A recent view by the Department of Health in the United Kingdom estimated that two thirds of 180,000 antipsychotic prescriptions for dementia patients nationally were inappropriate, with particular concern regarding levels of overprescribing in care home facilities and its impact on quality of care, patient safety and clinical effectiveness (9). The same study also noted that the misuse of antipsychotics contributed to an estimated 1800 deaths over the course of one year due to drug-related complications, and that they are often seen as a ‘quick and easy’ way of managing challenging behaviour where other treatment options would be more appropriate.
How drugs are prescribed is also another area of concern, with relatively minor symptoms such as restlessness attracting very strong antipsychotic medication. Much national guidance now reflects a growing concern regarding the longer term use of medication, noting that antipsychotics must be used only when all alternatives to drugs have been tried previously and there is clear evidence of a risk of harm to the patient or carer (10). There is also unease regarding possible negative interactions with other commonly used drugs in patients with Alzheimer’s, with many such interactions poorly understood due to a lack of available evidence.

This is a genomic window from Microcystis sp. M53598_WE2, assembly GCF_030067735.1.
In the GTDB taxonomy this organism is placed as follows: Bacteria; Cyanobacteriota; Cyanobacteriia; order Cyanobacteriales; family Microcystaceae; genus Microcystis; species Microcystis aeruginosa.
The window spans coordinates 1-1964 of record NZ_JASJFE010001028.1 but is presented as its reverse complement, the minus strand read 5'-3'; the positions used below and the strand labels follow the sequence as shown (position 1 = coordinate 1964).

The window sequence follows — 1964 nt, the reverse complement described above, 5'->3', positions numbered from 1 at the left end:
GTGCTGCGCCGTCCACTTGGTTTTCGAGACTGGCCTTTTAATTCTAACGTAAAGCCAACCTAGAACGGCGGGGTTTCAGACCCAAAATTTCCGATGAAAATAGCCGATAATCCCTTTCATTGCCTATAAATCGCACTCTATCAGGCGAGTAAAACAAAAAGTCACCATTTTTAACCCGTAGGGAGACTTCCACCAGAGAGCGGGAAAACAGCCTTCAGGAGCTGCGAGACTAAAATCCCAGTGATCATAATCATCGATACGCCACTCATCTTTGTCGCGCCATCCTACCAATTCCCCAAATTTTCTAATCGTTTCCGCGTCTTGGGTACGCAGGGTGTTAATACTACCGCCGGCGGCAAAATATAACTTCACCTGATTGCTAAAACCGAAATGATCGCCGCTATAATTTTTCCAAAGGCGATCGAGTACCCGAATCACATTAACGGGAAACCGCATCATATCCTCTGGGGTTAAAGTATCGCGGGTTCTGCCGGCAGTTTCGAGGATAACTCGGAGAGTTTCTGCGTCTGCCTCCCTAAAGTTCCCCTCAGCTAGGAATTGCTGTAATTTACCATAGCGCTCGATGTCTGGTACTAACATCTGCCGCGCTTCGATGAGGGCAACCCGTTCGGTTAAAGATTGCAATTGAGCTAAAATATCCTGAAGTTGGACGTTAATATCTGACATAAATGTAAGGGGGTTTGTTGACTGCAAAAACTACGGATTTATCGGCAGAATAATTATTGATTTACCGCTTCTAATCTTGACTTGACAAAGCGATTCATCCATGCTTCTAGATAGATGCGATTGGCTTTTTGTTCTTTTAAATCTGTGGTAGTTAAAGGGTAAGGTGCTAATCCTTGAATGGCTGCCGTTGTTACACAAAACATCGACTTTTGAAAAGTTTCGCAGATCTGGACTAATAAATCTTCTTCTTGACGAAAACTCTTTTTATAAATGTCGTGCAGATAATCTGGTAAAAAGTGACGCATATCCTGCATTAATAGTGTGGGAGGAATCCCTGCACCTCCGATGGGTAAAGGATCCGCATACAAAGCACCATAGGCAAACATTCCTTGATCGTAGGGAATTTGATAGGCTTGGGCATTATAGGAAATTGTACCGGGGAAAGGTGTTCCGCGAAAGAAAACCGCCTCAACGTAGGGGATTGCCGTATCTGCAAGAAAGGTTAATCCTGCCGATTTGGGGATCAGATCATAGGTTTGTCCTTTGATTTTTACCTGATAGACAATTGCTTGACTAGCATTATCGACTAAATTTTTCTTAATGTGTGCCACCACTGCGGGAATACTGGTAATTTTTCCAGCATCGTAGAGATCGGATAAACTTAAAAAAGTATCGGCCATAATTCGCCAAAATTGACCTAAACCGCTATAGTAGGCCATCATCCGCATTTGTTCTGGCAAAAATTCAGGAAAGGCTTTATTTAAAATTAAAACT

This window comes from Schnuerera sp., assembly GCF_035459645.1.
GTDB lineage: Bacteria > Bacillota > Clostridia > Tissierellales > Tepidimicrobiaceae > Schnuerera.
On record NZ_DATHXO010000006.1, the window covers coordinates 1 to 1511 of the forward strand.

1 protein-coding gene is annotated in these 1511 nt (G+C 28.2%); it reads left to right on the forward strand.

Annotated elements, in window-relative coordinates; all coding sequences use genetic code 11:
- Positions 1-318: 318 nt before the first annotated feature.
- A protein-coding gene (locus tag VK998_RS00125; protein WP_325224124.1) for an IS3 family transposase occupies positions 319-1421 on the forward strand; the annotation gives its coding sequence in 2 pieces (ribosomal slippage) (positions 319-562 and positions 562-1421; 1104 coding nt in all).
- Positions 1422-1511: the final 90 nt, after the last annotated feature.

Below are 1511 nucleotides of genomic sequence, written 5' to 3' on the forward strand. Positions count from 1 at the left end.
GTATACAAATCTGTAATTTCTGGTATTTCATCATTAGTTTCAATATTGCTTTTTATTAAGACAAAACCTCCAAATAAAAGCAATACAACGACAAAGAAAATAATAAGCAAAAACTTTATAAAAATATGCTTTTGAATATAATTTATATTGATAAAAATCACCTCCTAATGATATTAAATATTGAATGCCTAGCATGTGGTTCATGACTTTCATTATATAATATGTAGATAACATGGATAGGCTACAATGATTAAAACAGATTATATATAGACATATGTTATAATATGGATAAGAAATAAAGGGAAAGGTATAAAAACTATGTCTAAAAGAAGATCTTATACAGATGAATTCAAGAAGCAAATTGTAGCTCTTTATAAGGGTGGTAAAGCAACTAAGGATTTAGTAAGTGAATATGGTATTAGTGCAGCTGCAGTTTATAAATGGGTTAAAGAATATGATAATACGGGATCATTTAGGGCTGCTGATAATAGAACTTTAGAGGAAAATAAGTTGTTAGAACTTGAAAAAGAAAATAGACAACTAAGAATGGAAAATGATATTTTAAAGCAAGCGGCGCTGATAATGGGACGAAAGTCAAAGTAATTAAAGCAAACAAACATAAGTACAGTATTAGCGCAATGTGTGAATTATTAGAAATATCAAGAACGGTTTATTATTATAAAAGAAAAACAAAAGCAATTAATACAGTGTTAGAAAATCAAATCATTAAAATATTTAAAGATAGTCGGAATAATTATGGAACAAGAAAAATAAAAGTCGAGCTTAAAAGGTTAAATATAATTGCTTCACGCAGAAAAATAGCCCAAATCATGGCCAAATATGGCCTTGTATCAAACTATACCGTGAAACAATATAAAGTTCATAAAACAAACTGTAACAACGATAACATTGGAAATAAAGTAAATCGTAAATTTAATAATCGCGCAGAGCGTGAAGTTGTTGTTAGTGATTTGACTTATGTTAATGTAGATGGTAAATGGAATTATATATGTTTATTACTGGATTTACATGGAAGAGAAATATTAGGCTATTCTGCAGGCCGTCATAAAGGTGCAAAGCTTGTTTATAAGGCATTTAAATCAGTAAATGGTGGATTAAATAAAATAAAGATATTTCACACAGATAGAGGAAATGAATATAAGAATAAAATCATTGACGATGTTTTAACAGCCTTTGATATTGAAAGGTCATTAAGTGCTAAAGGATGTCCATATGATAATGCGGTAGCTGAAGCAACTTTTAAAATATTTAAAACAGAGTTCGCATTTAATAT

A systematic review of all available antipsychotics for the treatment of aggression, agitation and psychosis in people with Alzheimer’s was undertaken by the Cochrane Collaboration in 2012, with a review of 16 trials suggesting that although risperidone and olanzapine were useful in reducing aggression and psychosis, both were clearly associated with serious adverse cerebrovascular events (including stroke) and other adverse outcomes (11). The same review highlighted significantly high dropout rates in patients who had begun courses of risperidone and olanzapine, as well as high numbers of relapse following completion of the course.
Some researchers, having considered the best available evidence and evaluated the risks versus the benefits, have called for the use of antipsychotic medication only within a strictly palliative care model to alleviate suffering in those whose life expectancy is short (12).
A number of additional studies have shown that the mortality risk associated with antipsychotics varies between drugs, with haloperidol presenting the highest risk and quetiapine the lowest (13,14).
It is clear that some antipsychotic drugs do have a role to play in the successful treatment and management of specific symptoms associated with Alzheimer’s Disease in certain individuals. However, the widespread misuse of such drugs currently results in the benefits being substantially outweighed by risk as a result of poor prescribing, and other therapies and treatment methods being underused. There is a clear need for more literature and experiments that investigate the health impacts of the longer term use of antipsychotics in patient with Alzheimer’s Disease, as well as further large, randomised, placebo-controlled trials to investigate the possible use of other existing medications that have less harmful side effects than risperidone and olanzapine.